What Makes Someone a Great Manager?

(Originally posted at Quora.com under What makes someone a great manager?)
The truly great manager or supervisor — someone I call a “Best Boss” — will achieve two simultaneous goals:
  1. They will make you feel emotionally safe.
  2. They will push you to grow.

Safety

Safety – not to be confused with being sheltered from the consequences of your own actions. When you are emotionally safe, you feel willing to take a chance, to admit a mistake, to ask for help, to try something new.
When a worker is emotionally unsafe, they will not take any chances, they will attempt to hide their mistakes, they will not show weakness by asking for help even when they need it, and they will never ever ever try anything new.
Great ways to create higher levels of safety are:
  • to clarify the rules of the game at work,
  • to clarify the process steps that bring about excellent results,
  • to train people, and
  • to put people in jobs they are well-suited for.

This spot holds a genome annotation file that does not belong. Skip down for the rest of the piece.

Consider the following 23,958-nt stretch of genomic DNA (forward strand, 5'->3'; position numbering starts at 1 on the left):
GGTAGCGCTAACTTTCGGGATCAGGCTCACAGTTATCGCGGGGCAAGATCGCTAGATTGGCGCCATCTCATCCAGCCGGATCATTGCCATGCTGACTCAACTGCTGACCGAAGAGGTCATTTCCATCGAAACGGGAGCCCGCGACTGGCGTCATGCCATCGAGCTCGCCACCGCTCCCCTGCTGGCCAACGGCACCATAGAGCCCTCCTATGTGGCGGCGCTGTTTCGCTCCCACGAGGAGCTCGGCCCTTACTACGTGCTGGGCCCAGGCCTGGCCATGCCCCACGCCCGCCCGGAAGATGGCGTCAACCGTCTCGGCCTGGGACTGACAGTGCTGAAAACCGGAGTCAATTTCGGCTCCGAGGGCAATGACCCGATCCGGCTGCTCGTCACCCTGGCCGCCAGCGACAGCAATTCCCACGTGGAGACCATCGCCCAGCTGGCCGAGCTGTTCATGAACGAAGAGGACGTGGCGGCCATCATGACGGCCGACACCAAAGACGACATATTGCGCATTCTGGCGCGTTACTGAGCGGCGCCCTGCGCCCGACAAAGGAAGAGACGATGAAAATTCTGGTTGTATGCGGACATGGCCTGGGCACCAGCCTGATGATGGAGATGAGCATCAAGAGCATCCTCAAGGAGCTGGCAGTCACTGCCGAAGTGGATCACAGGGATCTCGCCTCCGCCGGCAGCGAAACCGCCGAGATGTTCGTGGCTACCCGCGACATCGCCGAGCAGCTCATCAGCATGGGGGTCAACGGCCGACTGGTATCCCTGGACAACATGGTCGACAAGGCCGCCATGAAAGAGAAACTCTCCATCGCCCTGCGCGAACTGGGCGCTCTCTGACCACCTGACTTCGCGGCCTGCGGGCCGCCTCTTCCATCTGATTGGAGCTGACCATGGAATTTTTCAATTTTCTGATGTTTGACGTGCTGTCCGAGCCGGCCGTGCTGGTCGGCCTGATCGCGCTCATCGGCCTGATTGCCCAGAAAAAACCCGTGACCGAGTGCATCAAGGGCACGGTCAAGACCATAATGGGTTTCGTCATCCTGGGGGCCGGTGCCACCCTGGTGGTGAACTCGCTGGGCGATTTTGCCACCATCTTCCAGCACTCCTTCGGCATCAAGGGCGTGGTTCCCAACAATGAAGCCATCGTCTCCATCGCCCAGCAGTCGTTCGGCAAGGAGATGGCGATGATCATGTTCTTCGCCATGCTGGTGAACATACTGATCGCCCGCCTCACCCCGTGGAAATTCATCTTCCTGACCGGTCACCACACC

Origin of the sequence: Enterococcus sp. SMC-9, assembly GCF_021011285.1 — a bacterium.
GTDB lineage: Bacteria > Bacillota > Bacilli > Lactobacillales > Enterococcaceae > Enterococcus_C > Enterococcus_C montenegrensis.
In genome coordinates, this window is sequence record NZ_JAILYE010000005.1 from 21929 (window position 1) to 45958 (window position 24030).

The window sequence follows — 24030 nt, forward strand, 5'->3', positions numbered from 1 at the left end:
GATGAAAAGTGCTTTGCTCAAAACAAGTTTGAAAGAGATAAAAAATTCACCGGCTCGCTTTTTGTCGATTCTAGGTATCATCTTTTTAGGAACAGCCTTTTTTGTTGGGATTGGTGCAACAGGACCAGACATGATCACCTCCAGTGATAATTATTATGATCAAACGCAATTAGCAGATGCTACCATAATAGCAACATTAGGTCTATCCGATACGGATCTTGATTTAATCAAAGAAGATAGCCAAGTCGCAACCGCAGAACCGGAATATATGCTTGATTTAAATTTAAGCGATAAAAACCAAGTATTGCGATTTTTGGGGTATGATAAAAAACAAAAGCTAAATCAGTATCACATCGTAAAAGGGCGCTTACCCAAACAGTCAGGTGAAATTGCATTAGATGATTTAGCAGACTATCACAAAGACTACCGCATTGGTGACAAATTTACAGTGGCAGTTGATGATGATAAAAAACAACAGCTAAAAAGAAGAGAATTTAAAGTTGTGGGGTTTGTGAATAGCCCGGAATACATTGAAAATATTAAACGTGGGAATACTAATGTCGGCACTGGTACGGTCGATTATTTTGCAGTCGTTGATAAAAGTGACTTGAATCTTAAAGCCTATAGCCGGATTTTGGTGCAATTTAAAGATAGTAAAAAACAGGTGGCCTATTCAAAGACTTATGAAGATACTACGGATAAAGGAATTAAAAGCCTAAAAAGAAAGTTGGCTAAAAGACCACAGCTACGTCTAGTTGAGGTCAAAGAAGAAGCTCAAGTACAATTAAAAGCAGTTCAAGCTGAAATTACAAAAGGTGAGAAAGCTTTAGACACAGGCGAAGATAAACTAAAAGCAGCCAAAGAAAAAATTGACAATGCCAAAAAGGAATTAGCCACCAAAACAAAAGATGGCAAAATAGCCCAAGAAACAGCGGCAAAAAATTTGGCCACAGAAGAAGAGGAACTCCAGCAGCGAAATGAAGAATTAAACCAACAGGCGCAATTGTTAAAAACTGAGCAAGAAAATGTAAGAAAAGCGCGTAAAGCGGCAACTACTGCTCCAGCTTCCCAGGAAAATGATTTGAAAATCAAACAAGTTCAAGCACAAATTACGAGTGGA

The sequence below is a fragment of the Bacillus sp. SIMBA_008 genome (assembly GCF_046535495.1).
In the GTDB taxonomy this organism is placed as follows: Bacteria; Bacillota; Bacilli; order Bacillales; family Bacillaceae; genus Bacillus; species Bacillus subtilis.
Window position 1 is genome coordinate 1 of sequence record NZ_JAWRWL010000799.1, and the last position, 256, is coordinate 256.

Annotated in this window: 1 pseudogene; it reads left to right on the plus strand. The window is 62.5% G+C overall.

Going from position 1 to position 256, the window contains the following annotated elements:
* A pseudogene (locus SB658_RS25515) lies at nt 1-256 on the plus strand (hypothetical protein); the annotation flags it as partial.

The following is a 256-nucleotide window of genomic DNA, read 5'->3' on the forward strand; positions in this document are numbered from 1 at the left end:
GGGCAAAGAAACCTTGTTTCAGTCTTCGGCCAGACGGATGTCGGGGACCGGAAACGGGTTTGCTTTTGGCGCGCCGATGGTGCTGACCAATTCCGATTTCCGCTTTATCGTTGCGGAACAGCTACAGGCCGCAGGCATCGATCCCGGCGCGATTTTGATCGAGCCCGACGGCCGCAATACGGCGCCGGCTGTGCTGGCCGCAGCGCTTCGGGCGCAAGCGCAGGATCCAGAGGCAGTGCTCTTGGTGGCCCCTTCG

Growth

Growth – Includes pushing people out of their comfort zone.

Anybody can learn inside their comfort zone. We’ve all done that. But true growth, a real stretching of one’s skills and abilities, is always accompanied by some level of discomfort. Some of us are comfortable with that discomfort. An excellent boss will push you into discomfort.But they have to know how not to push you past discomfort into fear, panic, or beyond your ability to perform at least moderately well.

A Best Boss is not afraid to demand excellence. Especially because they know how good you are – better than you know it yourself.

They built a relationship with you. They keep you emotionally safe, so you’re willing to take a chance. You like and respect them enough that you give them permission to push you.

What Makes Someone a Great Manager

Here’s a test.

Imagine you work for a really lousy boss, who doesn’t care about you in the slightest. He hands some work back to you and tells you that you need to do better. In your heart, you are convinced he has no idea what good work is, or whether you tried hard or not.

Now imagine you work for a Best Boss. You know he cares about you as a person. You know he is keenly aware of exactly how good you are. He has more confidence in you than you have in yourself. He has pushed you in the past, and you’ve been surprised at your own ability to grow. He hands some work back to you and tells you that he needs you to do better. In your heart, you’re convinced he knows exactly what good work is, and he knows what you are capable of.

Here’s the test — which boss gets better results from you? Which one do you NOT give better results to?

There’s your answer.

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